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Comets, Stars, the Moon and Mars: Space Poems and Paintings by Douglas Florian (Harcourt Children's Books, $16).

A gifted poet and artist offers a wondrous exploration of the universe, presenting solid science in fluid, lovely and often very funny verse. His poem on Venus ends: "No creatures, No trees, Poisonous clouds/Of acid above/Why was it named for the goddess of love?"). Jupiter is "Jupiterrific." On the demotion of Pluto from planet status, he writes: "Pluto was a planet/But now it doesn't pass. Pluto was a planet. They say it's lacking mass... Pluto was a planet/Pluto was admired. Pluto was a planet/Till one day it got fired." The brightly colored and imaginative abstract illustrations include a statue of Venus against a flaming orange-red planet.


If My Dad Were a Dog by Annabel Tellis (Chicken House/Scholastic, $16.99).

This very funny picture book owes half its laughs to the subversive but affectionate humor of the concept ("we'd go to a dog show; he'd definitely win") and half to the illustrations, colorful paintings featuring droll photos of a black lab, sometimes in spectacles or sunglasses, in various undignified poses, wearing a dog tag that says "Dad."


Whose Chick Are You? by Nancy Tafuri (Greenwillow Books, $16.99). Ages newborn to 5.

This sweet, toddler-friendly take on "The Ugly Duckling" tale offers gorgeous watercolor paintings by a Caldecott Honor artist.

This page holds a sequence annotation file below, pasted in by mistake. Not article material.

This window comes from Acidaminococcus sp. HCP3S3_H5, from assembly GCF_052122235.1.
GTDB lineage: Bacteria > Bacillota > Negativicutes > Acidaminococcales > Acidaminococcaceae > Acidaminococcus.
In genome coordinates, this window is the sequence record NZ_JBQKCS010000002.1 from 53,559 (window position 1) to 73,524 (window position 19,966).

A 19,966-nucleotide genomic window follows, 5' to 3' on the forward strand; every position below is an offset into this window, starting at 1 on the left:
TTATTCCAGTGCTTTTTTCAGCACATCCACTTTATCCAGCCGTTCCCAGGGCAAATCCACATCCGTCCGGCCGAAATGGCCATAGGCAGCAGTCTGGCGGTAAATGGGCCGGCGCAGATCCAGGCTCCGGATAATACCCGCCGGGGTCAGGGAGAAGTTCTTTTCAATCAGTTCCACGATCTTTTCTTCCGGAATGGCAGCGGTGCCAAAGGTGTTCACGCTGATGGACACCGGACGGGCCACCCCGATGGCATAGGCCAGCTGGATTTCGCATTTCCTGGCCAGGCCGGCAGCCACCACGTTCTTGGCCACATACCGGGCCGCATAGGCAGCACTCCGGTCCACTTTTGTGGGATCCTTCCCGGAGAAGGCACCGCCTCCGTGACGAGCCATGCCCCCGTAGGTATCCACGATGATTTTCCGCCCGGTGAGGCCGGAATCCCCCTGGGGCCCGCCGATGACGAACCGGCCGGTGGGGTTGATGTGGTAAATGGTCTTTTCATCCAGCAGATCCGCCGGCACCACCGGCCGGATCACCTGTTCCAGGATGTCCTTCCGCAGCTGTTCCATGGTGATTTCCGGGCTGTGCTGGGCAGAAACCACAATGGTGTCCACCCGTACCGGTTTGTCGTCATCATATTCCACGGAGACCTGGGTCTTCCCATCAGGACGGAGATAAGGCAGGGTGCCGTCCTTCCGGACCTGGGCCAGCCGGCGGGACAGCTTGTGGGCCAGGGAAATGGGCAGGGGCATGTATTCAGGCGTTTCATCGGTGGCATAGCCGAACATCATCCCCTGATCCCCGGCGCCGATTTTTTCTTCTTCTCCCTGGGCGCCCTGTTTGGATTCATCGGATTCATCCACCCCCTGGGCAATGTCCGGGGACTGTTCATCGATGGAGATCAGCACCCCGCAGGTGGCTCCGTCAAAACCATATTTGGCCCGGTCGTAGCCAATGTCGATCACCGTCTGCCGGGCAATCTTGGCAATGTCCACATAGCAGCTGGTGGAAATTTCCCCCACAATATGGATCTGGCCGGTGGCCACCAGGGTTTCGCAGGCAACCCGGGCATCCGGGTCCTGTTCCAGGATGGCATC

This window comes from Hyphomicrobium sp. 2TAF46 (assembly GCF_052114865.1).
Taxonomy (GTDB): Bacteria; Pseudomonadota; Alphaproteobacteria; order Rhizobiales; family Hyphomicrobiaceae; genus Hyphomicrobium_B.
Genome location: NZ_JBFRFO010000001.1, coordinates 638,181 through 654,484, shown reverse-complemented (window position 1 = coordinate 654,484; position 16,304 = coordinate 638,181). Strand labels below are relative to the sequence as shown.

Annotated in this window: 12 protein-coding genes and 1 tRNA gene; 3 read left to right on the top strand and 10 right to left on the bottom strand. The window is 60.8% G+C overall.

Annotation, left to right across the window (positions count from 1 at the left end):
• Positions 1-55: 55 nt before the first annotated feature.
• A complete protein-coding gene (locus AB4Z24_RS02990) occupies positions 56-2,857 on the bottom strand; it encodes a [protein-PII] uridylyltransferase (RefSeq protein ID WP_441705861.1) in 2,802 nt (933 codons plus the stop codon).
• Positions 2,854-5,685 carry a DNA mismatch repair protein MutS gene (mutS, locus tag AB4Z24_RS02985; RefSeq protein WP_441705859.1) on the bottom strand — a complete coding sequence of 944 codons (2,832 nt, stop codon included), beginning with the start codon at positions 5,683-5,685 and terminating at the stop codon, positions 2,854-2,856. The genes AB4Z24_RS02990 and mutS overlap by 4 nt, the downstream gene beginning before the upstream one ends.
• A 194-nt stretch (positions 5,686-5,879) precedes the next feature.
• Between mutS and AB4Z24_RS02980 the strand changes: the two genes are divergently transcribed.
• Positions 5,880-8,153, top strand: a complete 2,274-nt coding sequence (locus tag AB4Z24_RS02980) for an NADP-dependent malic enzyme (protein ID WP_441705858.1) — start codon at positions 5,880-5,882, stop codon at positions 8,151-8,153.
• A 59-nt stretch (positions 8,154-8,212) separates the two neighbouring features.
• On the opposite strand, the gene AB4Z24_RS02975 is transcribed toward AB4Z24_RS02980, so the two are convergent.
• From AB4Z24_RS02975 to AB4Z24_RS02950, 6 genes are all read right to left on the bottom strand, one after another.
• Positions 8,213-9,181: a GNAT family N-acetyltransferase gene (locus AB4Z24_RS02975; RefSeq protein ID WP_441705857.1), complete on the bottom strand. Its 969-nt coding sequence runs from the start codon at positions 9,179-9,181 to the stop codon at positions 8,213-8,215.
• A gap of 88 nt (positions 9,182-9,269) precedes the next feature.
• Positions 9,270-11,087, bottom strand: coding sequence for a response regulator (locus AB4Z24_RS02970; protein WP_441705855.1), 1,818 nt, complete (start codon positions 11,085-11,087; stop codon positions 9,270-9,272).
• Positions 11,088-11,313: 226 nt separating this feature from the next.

Edenville Owls by Robert B. Parker (Sleuth/Philomel, $17.99).

The author of the best-selling Spenser detective novels, in his first novel for young people, offers what seems to be an eighth-grade version of himself in this mystery set in Massachusetts in 1945. Bobby aspires to be a writer but has the take-no-prisoners, gut-punching instincts of Parker's Spenser character and when he sees a strange man threatening his new teacher outside the school, he starts to investigate. Parker's terse style, his flair for characterization, strong plot and larger-than-life hero will charm young readers.


The Story of Salt by Mark Kurlansky (illustrated by S.D. Schindler, G.P. Putnam's Sons, $16.99).
Kurlansky again successfully teams up with the gloriously talented S.C. Schindler to transform his adult bestseller into an entertaining and informative picture book. Young readers will be fascinated to learn about the critical role of salt in world history -- and how salt went from scarce commodity to cheap abundance after giant salt deposits were discovered deep in the earth. Schindler's marvelous watercolors add humor (a shepherd gnawing on a bone, Uncle Sam with a giant salt shaker illustrating U.S. dominance as a salt producer).


"Baby's Day," "Let's Play!" (by Michel Blake, photos by Trish Gant, Candlewick Press, $5.99 apiece.) These charming sturdy board books feature black and white photos with splashes of color for each word (a towel, a stuffed bunny, etc.)


The Police Cloud by Christoph Niemann (Schwartz & Wade, $15.99). Ages 3 to 7.

A puffy cloud wishes to be a policeman but discovers he's better suited to a different line of work in this whimsical, pitch-perfect picture book that manages to manufacture a sympathetic protagonist from "a visible mass of condensed water droplets." The brightly colored, simple illustrations are lovely.

-- Jean Westmoore

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